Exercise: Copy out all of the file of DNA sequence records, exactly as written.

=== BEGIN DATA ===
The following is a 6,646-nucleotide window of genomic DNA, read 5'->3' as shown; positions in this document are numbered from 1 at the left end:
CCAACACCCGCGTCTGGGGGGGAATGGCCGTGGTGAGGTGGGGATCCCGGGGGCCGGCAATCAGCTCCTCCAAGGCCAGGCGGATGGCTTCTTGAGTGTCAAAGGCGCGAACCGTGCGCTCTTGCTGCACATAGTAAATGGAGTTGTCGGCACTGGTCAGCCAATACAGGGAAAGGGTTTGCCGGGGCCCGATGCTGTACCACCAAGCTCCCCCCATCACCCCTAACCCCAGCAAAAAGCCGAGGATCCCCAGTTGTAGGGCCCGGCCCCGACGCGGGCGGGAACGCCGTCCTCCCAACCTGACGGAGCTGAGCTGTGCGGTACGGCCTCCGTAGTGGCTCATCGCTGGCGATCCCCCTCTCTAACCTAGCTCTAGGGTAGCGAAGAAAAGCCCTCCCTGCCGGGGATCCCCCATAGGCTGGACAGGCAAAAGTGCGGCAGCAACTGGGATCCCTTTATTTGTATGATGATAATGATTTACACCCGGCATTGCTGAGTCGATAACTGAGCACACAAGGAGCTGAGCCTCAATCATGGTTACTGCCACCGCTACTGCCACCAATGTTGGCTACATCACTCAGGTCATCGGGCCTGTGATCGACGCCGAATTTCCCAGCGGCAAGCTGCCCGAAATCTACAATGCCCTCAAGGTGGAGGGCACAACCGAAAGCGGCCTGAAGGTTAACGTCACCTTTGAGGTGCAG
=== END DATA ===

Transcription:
The following is a 6,646-nucleotide window of genomic DNA, read 5'->3' as shown; positions in this document are numbered from 1 at the left end:
CCAACACCCGCGTCTGGGGGGGAATGGCCGTGGTGAGGTGGGGATCCCGGGGGCCGGCAATCAGCTCCTCCAAGGCCAGGCGGATGGCTTCTTGAGTGTCAAAGGCGCGAACCGTGCGCTCTTGCTGCACATAGTAAATGGAGTTGTCGGCACTGGTCAGCCAATACAGGGAAAGGGTTTGCCGGGGCCCGATGCTGTACCACCAAGCTCCCCCCATCACCCCTAACCCCAGCAAAAAGCCGAGGATCCCCAGTTGTAGGGCCCGGCCCCGACGCGGGCGGGAACGCCGTCCTCCCAACCTGACGGAGCTGAGCTGTGCGGTACGGCCTCCGTAGTGGCTCATCGCTGGCGATCCCCCTCTCTAACCTAGCTCTAGGGTAGCGAAGAAAAGCCCTCCCTGCCGGGGATCCCCCATAGGCTGGACAGGCAAAAGTGCGGCAGCAACTGGGATCCCTTTATTTGTATGATGATAATGATTTACACCCGGCATTGCTGAGTCGATAACTGAGCACACAAGGAGCTGAGCCTCAATCATGGTTACTGCCACCGCTACTGCCACCAATGTTGGCTACATCACTCAGGTCATCGGGCCTGTGATCGACGCCGAATTTCCCAGCGGCAAGCTGCCCGAAATCTACAATGCCCTCAAGGTGGAGGGCACAACCGAAAGCGGCCTGAAGGTTAACGTCACCTTTGAGGTGCAG